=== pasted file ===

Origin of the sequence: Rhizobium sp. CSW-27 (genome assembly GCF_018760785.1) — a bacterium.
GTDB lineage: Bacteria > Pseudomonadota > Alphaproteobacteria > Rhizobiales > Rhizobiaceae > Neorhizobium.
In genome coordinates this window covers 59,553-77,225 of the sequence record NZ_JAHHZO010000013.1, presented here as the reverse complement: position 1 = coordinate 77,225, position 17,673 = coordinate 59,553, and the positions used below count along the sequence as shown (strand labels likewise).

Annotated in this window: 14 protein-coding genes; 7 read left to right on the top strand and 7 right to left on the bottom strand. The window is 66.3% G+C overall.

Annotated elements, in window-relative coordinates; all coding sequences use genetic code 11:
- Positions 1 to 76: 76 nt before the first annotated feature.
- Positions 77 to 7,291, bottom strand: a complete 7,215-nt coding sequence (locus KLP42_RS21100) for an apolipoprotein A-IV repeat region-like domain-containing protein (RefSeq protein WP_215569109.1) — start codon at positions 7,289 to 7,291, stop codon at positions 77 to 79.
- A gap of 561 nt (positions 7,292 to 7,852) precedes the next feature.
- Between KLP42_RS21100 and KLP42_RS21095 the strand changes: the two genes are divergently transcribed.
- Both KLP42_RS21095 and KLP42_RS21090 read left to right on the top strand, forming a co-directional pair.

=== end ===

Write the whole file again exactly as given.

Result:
Origin of the sequence: Rhizobium sp. CSW-27 (genome assembly GCF_018760785.1) — a bacterium.
GTDB lineage: Bacteria > Pseudomonadota > Alphaproteobacteria > Rhizobiales > Rhizobiaceae > Neorhizobium.
In genome coordinates this window covers 59,553-77,225 of the sequence record NZ_JAHHZO010000013.1, presented here as the reverse complement: position 1 = coordinate 77,225, position 17,673 = coordinate 59,553, and the positions used below count along the sequence as shown (strand labels likewise).

Annotated in this window: 14 protein-coding genes; 7 read left to right on the top strand and 7 right to left on the bottom strand. The window is 66.3% G+C overall.

Annotated elements, in window-relative coordinates; all coding sequences use genetic code 11:
- Positions 1 to 76: 76 nt before the first annotated feature.
- Positions 77 to 7,291, bottom strand: a complete 7,215-nt coding sequence (locus KLP42_RS21100) for an apolipoprotein A-IV repeat region-like domain-containing protein (RefSeq protein WP_215569109.1) — start codon at positions 7,289 to 7,291, stop codon at positions 77 to 79.
- A gap of 561 nt (positions 7,292 to 7,852) precedes the next feature.
- Between KLP42_RS21100 and KLP42_RS21095 the strand changes: the two genes are divergently transcribed.
- Both KLP42_RS21095 and KLP42_RS21090 read left to right on the top strand, forming a co-directional pair.